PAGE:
By George Fernee
With articles in Foreign Affairs brandishing titles such as: “Time to Attack Iran,” and ”What Happens after Israel Attacks Iran,” it is little wonder why many feel that we are being primed for an eventual showdown between the U.S., Israel, and Iran. We must be aware, however, that the script is not a new one, nor the actors staging this tragic comedy. This article explores the perceptions underpinning what the author considers to be a growing discourse of war ‘inevitability.’
A list of terrible choices.
An ‘international community,’ we are told, has reached ‘near consensus’ over the malignant designs of Iran’s nuclear program. The hypotheses speak of cataclysmic future implications for the region and the rest of the world. Suspending rational thought, we are asked to overlook questions regarding evidence for such doomsday prognoses. The perception of an Iran-gone-nuclear is presented as more ominous now than ever, even though it has been a recycled threat for the past two decades. It is a threat that has readily been used by Israeli politicians and lobbies in the U.S., consecutive U.S. administrations, and Congressional members alike. It is enveloped in a discourse that teaches us that the remaining alternatives are restricted to:
(1) A continued cocktail of sanctions and ‘diplomacy’ aimed at halting nuclear enrichment. The objective being to force the Iranian delegation back to the negotiating table to be reprimanded for its ‘irrational behaviour.’ This comes under the auspices of the Obama administration’s dual track policy – a continuation of the Clinton dual containment policy and Bush’s neoconservative policy regarding the Axis of Evil.
(3) Inaction, thereby suffering the consequences of a nuclear-armed Iran.
The problem with this story line is that it readily omits the myopic fixation of the ‘international community’ – with the United States at its helm – which equates the country of Iran solely to its nuclear capability. Its existence as a nation-state, culture, and civilization has become defined through this suffocating lens. Its people, their ambitions, and dreams are made irrelevant, in the name of presumed ‘national’, ‘regional’, and ‘global’ interests.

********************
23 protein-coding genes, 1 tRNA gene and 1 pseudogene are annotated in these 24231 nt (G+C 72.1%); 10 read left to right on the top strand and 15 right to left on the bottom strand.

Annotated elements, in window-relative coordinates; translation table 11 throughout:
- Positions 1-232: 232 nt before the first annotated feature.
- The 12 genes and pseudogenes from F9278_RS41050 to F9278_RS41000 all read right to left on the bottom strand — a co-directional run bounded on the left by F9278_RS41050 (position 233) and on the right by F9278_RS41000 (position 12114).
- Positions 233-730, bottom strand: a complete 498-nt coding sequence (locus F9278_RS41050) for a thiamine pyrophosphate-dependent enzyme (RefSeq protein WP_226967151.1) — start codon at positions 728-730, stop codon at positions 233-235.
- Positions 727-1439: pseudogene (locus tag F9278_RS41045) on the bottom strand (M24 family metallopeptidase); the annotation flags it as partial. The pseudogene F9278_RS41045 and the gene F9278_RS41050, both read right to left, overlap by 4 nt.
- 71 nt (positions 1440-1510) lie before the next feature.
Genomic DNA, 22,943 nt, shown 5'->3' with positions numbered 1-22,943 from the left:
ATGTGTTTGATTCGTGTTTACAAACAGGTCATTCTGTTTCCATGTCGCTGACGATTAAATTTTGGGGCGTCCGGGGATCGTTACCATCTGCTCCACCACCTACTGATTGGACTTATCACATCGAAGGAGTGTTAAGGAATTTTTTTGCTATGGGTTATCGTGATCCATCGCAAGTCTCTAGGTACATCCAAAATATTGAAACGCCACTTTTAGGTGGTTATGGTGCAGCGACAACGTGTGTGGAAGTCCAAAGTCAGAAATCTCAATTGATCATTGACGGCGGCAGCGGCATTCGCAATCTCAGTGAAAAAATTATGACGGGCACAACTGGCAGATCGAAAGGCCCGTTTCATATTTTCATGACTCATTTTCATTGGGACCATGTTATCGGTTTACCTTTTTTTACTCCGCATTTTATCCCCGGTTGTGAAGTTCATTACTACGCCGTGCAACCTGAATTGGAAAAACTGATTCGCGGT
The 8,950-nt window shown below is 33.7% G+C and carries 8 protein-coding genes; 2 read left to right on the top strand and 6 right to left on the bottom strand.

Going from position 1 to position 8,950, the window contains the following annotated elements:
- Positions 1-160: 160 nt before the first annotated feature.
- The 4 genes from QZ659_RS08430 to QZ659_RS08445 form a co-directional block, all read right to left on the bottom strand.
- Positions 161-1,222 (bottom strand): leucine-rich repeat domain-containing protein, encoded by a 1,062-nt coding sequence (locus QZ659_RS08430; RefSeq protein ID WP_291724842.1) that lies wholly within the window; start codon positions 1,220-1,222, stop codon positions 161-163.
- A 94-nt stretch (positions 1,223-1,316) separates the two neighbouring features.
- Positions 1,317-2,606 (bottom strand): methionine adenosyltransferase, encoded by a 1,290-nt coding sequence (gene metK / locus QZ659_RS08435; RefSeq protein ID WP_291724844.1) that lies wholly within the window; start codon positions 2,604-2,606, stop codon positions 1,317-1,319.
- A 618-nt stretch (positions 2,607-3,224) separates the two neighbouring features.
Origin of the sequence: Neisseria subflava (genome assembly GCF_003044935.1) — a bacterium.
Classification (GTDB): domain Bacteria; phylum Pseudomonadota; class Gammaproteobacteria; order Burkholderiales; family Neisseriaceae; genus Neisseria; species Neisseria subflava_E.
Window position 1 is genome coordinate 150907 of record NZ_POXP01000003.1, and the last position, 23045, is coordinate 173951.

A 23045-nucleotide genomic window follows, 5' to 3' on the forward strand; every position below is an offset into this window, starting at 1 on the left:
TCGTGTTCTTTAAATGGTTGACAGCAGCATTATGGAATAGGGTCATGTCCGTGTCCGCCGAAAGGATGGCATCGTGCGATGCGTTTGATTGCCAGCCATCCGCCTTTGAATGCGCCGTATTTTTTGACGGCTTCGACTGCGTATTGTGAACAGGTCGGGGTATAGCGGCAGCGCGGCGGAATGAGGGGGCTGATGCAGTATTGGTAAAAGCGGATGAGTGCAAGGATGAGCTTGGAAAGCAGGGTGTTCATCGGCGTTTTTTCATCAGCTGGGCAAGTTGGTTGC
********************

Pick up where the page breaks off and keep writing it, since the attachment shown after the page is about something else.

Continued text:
Much is said about the unfolding covert war, where the Jason Bourne’s of Israel and Iran (and perhaps the U.S.) murder scientists on the streets of Tehran, and attempt to kill diplomats in New Delhi and Tbilisi. The unknown identity of the culprits does not prevent these violent actions having real consequences. There are few – I know of only one – sources that have questioned the logic behind Iran being the main culprit of the attempted assassinations in New Delhi and Tbilisi. The time has come to critically deconstruct these freely circulating accusations. The idea that Iran, in a time of economic isolation due to crippling sanctions would alienate countries that it has cordial relations with seems at best counter-intuitive. Journalists run stories, without divulging all their sources, of elaborate plots of an Iranian-American used car salesmen, the Mexican drug cartel, and the Iranian Revolutionary Guard plans to kill a Saudi Ambassador on U.S. soil. Scripts that even Charles Bronson would have difficulty taking on, and that would surely never see the light of day in a courtroom. Be that as it may, other similar scenarios are supposedly being hatched and scheduled to take place in the U.S. Republican presidential candidates have used these speculations to sound the alarm of national security.